All my life I knew that I was different to everyone else. People would ask me how I knew they were near me and all I could express was that I just knew it. I could even let people know when doors opened or closed, when others were home or not, or if someone was walking or running behind a wall, and all without seeing them. The adults speculated that I had the second sight, while the children preferred to spread rumours that I had the devil’s touch. The adults informed us that this was nonsense and that no one had had the devil’s touch in generations, however, I could see in the faces of some adults the echo of genuine concern from generations passed. The children believed that I had the devil’s touch because I could also make the lights turn on or off without touching the wall panels. No one could see how I did this, and at the time I didn’t understand either. No one could point out to me what I was doing. I was a source of wonder and fear for everyone around me, yet I was still a small boy and my unusual abilities hadn’t gotten me into trouble yet.
My life was still relatively normal until when I was fourteen I woke up with the realisation that someone was breaking into my bedroom. I made the lights come on without touching the wall panels in my usual way and there standing in my room was a woman in a thick black jacket, she’d obviously smashed in my window to get into my room for the glass was so freshly broken it hadn’t started to melt into the floor as it typically did when broken. She signalled to me that she knew that I was the boy with the devil’s touch. Feeling that I had to reply to her, as she was an adult, I signalled back that she was correct. She unbuttoned her coat and it slid from her naked body. She was the picture of mature womanhood in full bloom. However, I was only fourteen and found her terrifying. She saw the fear in my eyes but signalled for me to keep still because she just wanted to lie in bed with me. Continue reading “The Devil’s Touch”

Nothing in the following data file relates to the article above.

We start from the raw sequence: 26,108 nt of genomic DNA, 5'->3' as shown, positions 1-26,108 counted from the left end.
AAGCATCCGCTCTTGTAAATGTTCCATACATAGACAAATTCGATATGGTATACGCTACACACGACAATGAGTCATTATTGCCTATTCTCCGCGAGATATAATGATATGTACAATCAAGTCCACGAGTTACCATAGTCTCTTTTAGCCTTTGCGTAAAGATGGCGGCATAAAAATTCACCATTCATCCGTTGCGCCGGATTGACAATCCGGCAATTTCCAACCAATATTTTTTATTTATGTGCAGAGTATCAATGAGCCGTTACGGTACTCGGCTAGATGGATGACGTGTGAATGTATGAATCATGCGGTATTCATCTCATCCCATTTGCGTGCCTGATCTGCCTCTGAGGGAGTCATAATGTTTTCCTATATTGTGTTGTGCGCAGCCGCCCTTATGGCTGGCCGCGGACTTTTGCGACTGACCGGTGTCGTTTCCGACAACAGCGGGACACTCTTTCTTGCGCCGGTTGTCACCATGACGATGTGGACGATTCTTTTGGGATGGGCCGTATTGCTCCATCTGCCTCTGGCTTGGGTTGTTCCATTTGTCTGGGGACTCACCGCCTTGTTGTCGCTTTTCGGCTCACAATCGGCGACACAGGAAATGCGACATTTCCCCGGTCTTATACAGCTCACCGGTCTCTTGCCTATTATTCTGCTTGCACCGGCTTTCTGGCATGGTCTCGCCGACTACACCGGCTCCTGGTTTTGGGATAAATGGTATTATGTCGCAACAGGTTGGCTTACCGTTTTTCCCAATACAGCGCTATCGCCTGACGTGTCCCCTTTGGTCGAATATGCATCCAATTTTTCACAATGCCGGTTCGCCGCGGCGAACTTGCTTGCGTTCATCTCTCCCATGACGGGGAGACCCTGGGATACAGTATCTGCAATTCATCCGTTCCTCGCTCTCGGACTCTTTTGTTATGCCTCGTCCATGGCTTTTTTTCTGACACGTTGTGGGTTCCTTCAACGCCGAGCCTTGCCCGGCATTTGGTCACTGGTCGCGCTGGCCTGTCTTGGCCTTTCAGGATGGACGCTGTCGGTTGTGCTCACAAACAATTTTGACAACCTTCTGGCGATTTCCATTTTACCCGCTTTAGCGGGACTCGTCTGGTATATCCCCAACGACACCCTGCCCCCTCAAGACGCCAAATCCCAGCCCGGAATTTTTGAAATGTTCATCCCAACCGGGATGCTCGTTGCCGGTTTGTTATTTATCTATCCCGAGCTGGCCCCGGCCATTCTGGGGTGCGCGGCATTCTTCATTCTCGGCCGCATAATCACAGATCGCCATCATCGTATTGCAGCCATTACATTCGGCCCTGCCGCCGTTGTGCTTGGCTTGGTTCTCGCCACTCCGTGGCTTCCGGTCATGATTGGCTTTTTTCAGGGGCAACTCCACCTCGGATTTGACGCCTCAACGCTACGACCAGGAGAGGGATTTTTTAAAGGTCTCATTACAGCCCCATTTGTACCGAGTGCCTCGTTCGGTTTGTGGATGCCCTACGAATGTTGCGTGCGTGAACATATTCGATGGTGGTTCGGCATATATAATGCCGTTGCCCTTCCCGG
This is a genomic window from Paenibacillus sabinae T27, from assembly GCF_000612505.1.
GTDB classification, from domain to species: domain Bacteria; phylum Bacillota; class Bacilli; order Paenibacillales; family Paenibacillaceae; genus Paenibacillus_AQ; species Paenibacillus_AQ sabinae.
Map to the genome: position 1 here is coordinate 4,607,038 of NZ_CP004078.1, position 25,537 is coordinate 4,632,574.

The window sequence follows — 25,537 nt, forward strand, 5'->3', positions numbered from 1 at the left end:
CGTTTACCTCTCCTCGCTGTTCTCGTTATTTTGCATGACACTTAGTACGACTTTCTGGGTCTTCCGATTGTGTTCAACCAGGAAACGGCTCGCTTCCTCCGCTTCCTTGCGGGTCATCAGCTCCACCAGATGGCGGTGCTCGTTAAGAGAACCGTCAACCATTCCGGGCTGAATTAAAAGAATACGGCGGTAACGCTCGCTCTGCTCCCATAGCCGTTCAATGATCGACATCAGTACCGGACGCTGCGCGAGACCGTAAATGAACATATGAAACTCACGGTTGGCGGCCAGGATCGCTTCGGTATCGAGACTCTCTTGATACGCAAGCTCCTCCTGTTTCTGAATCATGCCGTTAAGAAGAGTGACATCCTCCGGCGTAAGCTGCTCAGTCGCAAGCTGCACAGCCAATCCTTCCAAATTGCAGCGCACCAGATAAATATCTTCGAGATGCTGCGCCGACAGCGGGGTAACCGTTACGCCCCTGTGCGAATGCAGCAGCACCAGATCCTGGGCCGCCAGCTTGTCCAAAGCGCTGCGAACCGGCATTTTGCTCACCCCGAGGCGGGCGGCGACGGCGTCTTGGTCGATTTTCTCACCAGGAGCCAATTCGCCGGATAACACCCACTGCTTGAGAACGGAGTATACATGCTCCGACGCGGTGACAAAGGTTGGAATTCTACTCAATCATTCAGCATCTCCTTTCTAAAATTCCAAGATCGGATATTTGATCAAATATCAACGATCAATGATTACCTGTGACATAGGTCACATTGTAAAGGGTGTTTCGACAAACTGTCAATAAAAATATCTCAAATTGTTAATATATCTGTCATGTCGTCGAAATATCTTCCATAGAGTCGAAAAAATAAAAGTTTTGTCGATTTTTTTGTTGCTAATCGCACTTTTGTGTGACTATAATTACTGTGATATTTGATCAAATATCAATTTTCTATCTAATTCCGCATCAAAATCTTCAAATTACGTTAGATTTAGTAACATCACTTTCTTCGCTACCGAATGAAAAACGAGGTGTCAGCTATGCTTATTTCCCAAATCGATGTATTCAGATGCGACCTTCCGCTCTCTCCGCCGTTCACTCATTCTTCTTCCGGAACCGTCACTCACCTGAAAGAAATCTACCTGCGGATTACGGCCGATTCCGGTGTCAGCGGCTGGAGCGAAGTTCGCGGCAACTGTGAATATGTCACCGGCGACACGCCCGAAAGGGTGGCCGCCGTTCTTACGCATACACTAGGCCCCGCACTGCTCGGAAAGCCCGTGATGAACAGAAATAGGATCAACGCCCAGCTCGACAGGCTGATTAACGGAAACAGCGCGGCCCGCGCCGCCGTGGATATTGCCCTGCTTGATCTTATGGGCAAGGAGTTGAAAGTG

Looking out the window Elwin felt fearful that the old man he had just turned his back on was boring a hole in his back with his eyes. Elwin wanted to look back at him, and at the same time wanted avoid looking in his direction ever again. The train hit a bump and Elwin sneaked a surreptitious peek over his shoulder while everyone was struggling to regain their balance, but the old man was looking elsewhere as though he had already forgotten Elwin had even existed. Relieved by this Elwin looked out the window again and this time with enough presence of mind to notice something as if for the very first time: There by the entrance to the coal mine was a colossal machine.